Story: Bo-ra (Jeon Do-yeon) is a businesswoman who works all day long and at home also needs to take care of her baby and her unemployed husband
Min-ki (Choi Min-sik). Most of the time Min-ki spends his day at a book store, where he browses through novels without paying, or he just sits in front of the
tv and watches soap operas. He suffers from a deep depression since he constantly writes letters of application, but is never invited to an interview. The
only thing he sometimes takes care of belovedly is his child. For Bo-ra life at home has become a real ordeal. She therefore finds good distraction in
Il-beom (Joo Jin-mo) with whom she has an affair. The two know each other since college and are coworkers. Slowly but steadily Min-kin realizes, though, that
his wife meets with someone else. He even manages to get access to Il-beom's apartment, but for the time being Min-ki pretends as if he doesn't know anything
about the affair. However, the husband can't look the other way anymore, when Bo-ra's meetings with Il-beom start to threaten the health of their mutual
child. Min-ki forges a plan, how things could still head towards a happy end for him...
Review: "Happy End" once again proves that Korean movies and especially dramas have been on a completely different level a few years back, a
standard that seldomly is achieved nowadays because of too much unnecessary sensationalism or melodrama. Or we get a drama which is so much art-house cinema
that you have to fight the urge to fall asleep. "Happy End", on the other hand, is still a captivating movie when watching today, maybe setting a rather
unhurried pacing, but featuring enough developments for us to be constantly thrilled how the drama, which inevitably unfolds, might end. Particularly well
done is that the director doesn't make it easy for us to differentiate between good and evil. Our sympathies shift in the course of the movie on more than just
one occasion and nothing is as easy as it might seem at first glance. On paper the love triangle probably doesn't amount to much, but that's not important,
Bo-ra is a hard-working businesswoman, who even attends to her duties as a housewife. Thus, it is in fact quite difficult to sympathize with the husband,
who either hangs around in a bookstore or on the couch without accomplishing anything. You are more inclined to forgive Bo-ra for her affair. Ultimately,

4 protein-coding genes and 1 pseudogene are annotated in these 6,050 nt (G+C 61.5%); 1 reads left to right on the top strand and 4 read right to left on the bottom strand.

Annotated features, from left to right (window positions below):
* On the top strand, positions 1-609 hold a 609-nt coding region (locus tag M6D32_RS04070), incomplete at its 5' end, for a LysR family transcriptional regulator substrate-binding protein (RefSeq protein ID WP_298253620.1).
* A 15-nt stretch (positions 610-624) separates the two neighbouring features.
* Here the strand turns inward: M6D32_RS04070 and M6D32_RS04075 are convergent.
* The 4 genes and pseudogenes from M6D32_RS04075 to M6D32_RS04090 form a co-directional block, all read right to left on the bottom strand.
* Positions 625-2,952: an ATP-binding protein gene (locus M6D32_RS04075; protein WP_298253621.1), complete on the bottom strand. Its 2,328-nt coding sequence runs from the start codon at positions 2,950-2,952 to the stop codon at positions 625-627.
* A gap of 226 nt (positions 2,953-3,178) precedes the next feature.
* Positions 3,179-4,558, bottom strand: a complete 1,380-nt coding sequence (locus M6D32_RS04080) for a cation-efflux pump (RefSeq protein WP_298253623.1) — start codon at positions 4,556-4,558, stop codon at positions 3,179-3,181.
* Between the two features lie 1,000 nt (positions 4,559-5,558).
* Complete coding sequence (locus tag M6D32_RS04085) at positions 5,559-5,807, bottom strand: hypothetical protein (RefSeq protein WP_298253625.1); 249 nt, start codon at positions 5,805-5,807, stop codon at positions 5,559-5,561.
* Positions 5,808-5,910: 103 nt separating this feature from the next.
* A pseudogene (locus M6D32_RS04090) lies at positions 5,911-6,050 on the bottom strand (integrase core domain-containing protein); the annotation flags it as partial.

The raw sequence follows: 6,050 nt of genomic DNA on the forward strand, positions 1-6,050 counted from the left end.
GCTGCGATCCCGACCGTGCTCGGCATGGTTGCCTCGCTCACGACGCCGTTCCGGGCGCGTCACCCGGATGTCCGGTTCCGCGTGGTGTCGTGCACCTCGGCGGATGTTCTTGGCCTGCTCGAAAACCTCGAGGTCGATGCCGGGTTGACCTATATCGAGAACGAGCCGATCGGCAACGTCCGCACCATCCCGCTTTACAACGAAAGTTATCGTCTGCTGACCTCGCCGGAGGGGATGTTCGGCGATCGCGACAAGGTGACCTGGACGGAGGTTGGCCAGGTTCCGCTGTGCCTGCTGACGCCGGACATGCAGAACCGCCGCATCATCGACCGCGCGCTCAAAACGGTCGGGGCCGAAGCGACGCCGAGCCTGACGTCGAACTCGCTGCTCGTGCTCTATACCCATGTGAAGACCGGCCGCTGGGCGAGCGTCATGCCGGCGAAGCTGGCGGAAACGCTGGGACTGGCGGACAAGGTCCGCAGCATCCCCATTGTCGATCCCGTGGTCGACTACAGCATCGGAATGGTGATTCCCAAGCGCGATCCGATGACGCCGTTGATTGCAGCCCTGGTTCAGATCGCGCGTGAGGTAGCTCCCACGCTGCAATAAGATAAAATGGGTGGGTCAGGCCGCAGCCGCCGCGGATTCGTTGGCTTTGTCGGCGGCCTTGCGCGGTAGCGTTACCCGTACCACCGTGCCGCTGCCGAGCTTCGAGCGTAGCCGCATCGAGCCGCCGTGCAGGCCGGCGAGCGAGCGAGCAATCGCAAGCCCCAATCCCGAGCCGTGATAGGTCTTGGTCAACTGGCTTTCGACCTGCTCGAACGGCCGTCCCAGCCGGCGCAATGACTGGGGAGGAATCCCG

she deserves some kind of reward and a bit of freedom for her hard work. Yet, things naturally become difficult because of the child that is part of the
marriage. When Min-ki then finds out about the affair, but still pretends not to know anything - maybe, like the viewer, he thinks that he didn't deserve
any better - you slowly start to feel sorry for him. However, things change when the affair affects the health of the mutual child. That's when Min-ki
decides to do something.
The mystery novels the husband reads in his free time help him quite well to plan his revenge, but in the end you have to ask yourself, no matter how his
revenge might turn out, if Min-ki won't suffer from the conesequences of his doing, too. And in fact the movie doesn't go down the easy path at all.
Of course, the movie's title should be questioned and depending on your interpretation might even stand as sarcasm in its most bitter way. Yet, it needs to
be stressed that the actions, no matter how extreme they might seem, are always comprehensible, regardless of what individual you look at. This also concerns
a very violent scene which was somewhat to be expected, yet is everything but easy to digest. But that this drama is for an adult audience is already apparent
when it comes to its numerous sex scenes, which especially in 1999 were very, very daring.
Right at the start we get a scene that doesn't differ much from softcore porn. The only thing irritating is the camera man, who moves around a bit too
noticeably. However, the sex scenes serve the story and years later director Jeong Ji-woo should prove with "A Muse" once again
that he doesn't utilize such scenes merely to be the talk of the town. Instead, he adds some more emotions to the play this way, creating a nice contrast to
the otherwise subtle drama scenes. Choi Min-sik ("The Admiral: Roaring Currents", "New
World") naturally delivers a more than decent performance, but Jeon Do-yeon ("Way Back Home",
"The Housemaid") comes across especially strong since she doesn't seem as cold as usually. It's particularly the different
facets the two actors can elicit from their roles which carry the movie so well.
Joo Jin-mo ("A Love", "Musa") on the other hand turns out a bit shallower, but regardless of that the love triangle is still a complex web that is subject to constant shifts and changes, so that on a narrative level there is enough suspense as well. Reason for that is that all three characters are motivated by lust and wants, which lead to decisions that may be regretted later, but in a way they are always understandable from a human point of view. Especially appealing is the fact, that you can't really assess at the end whose decision has been the worst of them all. It's exactly this ambiguity which denies us a clear answer that makes "Happy End" so unusual. Accordingly, the ending is open to interpretation, without really any questions being left unanswered, except for the ones you need to find yourself. A movie from a time when Korean cinema always managed to bring to screen something extraordinary.